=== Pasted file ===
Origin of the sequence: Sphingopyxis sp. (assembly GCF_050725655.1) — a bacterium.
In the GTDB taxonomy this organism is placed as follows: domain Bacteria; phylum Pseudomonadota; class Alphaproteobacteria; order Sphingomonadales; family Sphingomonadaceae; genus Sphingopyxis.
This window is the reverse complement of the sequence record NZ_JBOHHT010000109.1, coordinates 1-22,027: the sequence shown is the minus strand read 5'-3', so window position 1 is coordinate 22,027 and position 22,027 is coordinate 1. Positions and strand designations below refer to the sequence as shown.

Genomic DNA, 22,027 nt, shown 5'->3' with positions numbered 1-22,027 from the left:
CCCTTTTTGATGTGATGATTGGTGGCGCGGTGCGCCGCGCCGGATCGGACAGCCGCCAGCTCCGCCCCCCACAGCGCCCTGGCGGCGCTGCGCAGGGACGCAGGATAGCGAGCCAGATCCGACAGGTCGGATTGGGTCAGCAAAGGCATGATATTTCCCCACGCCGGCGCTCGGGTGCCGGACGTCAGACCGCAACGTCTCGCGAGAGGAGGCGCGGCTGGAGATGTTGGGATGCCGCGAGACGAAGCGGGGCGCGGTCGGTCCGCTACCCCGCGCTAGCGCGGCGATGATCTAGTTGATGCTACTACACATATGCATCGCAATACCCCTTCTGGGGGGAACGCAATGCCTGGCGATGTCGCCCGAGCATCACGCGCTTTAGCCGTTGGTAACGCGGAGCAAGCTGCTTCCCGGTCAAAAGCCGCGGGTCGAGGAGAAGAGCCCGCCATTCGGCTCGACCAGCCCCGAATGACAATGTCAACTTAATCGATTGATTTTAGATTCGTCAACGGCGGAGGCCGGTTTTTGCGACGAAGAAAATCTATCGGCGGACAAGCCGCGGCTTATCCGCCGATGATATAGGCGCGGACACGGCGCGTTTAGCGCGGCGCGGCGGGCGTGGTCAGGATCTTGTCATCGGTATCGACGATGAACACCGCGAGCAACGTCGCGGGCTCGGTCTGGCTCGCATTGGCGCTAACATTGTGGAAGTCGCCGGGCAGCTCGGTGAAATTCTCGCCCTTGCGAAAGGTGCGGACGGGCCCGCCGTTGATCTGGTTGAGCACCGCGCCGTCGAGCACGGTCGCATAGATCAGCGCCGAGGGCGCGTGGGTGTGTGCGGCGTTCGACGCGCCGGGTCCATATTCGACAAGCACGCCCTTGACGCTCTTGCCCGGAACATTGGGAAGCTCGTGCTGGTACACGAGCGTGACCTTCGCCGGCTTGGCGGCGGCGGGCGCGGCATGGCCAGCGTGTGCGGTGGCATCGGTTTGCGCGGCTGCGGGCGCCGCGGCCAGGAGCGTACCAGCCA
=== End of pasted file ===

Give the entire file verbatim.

Origin of the sequence: Sphingopyxis sp. (assembly GCF_050725655.1) — a bacterium.
In the GTDB taxonomy this organism is placed as follows: domain Bacteria; phylum Pseudomonadota; class Alphaproteobacteria; order Sphingomonadales; family Sphingomonadaceae; genus Sphingopyxis.
This window is the reverse complement of the sequence record NZ_JBOHHT010000109.1, coordinates 1-22,027: the sequence shown is the minus strand read 5'-3', so window position 1 is coordinate 22,027 and position 22,027 is coordinate 1. Positions and strand designations below refer to the sequence as shown.

Genomic DNA, 22,027 nt, shown 5'->3' with positions numbered 1-22,027 from the left:
CCCTTTTTGATGTGATGATTGGTGGCGCGGTGCGCCGCGCCGGATCGGACAGCCGCCAGCTCCGCCCCCCACAGCGCCCTGGCGGCGCTGCGCAGGGACGCAGGATAGCGAGCCAGATCCGACAGGTCGGATTGGGTCAGCAAAGGCATGATATTTCCCCACGCCGGCGCTCGGGTGCCGGACGTCAGACCGCAACGTCTCGCGAGAGGAGGCGCGGCTGGAGATGTTGGGATGCCGCGAGACGAAGCGGGGCGCGGTCGGTCCGCTACCCCGCGCTAGCGCGGCGATGATCTAGTTGATGCTACTACACATATGCATCGCAATACCCCTTCTGGGGGGAACGCAATGCCTGGCGATGTCGCCCGAGCATCACGCGCTTTAGCCGTTGGTAACGCGGAGCAAGCTGCTTCCCGGTCAAAAGCCGCGGGTCGAGGAGAAGAGCCCGCCATTCGGCTCGACCAGCCCCGAATGACAATGTCAACTTAATCGATTGATTTTAGATTCGTCAACGGCGGAGGCCGGTTTTTGCGACGAAGAAAATCTATCGGCGGACAAGCCGCGGCTTATCCGCCGATGATATAGGCGCGGACACGGCGCGTTTAGCGCGGCGCGGCGGGCGTGGTCAGGATCTTGTCATCGGTATCGACGATGAACACCGCGAGCAACGTCGCGGGCTCGGTCTGGCTCGCATTGGCGCTAACATTGTGGAAGTCGCCGGGCAGCTCGGTGAAATTCTCGCCCTTGCGAAAGGTGCGGACGGGCCCGCCGTTGATCTGGTTGAGCACCGCGCCGTCGAGCACGGTCGCATAGATCAGCGCCGAGGGCGCGTGGGTGTGTGCGGCGTTCGACGCGCCGGGTCCATATTCGACAAGCACGCCCTTGACGCTCTTGCCCGGAACATTGGGAAGCTCGTGCTGGTACACGAGCGTGACCTTCGCCGGCTTGGCGGCGGCGGGCGCGGCATGGCCAGCGTGTGCGGTGGCATCGGTTTGCGCGGCTGCGGGCGCCGCGGCCAGGAGCGTACCAGCCA